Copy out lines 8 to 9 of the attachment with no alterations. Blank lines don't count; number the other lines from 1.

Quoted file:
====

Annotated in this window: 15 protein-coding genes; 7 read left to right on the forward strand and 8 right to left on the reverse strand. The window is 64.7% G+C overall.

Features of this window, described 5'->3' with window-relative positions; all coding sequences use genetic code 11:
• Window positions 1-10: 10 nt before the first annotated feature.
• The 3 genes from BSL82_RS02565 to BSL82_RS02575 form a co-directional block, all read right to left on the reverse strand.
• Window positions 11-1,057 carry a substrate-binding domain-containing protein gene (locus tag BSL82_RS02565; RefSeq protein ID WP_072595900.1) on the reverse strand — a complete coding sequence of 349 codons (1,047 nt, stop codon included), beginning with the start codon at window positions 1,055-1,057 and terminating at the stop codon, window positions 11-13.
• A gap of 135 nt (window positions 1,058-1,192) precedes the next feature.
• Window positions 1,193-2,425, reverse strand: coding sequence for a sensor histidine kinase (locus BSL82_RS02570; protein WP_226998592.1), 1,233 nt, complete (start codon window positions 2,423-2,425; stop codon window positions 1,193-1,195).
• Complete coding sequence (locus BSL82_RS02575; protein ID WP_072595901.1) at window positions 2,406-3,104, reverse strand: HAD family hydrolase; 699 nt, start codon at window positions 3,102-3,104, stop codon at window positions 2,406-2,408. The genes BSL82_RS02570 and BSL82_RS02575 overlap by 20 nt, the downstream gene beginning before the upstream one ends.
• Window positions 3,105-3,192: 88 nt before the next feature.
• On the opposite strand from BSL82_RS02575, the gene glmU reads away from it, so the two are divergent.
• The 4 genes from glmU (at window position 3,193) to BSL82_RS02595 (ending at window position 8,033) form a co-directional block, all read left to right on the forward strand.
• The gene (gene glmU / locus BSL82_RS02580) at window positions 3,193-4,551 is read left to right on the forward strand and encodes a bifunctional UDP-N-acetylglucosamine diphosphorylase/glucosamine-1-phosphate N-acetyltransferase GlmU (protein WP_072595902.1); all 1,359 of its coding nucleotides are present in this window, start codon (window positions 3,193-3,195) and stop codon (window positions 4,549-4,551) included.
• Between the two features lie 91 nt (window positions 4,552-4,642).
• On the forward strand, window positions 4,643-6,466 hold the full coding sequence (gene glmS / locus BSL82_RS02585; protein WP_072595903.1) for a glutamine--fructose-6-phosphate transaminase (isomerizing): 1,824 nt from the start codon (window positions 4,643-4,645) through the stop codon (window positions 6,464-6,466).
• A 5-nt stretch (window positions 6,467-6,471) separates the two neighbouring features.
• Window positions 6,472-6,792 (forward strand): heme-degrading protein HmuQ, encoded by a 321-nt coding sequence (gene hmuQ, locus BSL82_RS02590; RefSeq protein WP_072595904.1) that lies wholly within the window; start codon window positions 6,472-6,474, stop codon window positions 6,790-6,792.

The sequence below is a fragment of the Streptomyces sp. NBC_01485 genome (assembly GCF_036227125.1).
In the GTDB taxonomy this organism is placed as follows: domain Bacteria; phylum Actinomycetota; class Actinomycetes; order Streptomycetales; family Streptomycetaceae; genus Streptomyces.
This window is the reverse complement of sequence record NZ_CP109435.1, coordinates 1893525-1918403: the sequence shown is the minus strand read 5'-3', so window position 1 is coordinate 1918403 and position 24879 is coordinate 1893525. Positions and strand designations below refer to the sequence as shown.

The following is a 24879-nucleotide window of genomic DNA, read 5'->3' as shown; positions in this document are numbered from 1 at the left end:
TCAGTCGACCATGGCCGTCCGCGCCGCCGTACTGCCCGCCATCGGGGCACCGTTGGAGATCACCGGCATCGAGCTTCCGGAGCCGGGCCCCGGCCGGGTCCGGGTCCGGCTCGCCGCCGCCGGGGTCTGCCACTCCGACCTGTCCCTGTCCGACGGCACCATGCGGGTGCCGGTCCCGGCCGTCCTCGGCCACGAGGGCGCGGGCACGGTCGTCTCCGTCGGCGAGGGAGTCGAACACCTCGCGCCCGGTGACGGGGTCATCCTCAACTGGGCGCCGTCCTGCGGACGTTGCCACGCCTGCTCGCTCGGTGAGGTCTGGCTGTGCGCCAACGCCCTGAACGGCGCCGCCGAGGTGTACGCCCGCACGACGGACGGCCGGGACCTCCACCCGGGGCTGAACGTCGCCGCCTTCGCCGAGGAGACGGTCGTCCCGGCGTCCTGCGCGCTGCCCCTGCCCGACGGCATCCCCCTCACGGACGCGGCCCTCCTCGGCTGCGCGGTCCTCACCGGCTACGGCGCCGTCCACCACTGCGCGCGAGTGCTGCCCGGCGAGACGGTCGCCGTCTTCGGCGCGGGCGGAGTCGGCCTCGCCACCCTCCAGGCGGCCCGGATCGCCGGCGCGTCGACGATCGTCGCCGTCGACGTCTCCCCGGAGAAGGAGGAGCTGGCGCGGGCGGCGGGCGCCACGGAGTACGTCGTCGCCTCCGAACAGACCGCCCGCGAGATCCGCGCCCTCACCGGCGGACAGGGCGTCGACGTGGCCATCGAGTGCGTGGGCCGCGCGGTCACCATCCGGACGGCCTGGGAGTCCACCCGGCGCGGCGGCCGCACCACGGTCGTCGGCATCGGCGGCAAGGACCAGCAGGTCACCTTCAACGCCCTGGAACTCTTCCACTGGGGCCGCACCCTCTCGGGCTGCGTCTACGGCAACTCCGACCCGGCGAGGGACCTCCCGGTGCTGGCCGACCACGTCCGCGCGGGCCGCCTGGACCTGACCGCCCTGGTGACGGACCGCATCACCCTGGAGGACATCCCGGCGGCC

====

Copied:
• Complete coding sequence (locus BSL82_RS02575; protein ID WP_072595901.1) at window positions 2,406-3,104, reverse strand: HAD family hydrolase; 699 nt, start codon at window positions 3,102-3,104, stop codon at window positions 2,406-2,408. The genes BSL82_RS02570 and BSL82_RS02575 overlap by 20 nt, the downstream gene beginning before the upstream one ends.
• Window positions 3,105-3,192: 88 nt before the next feature.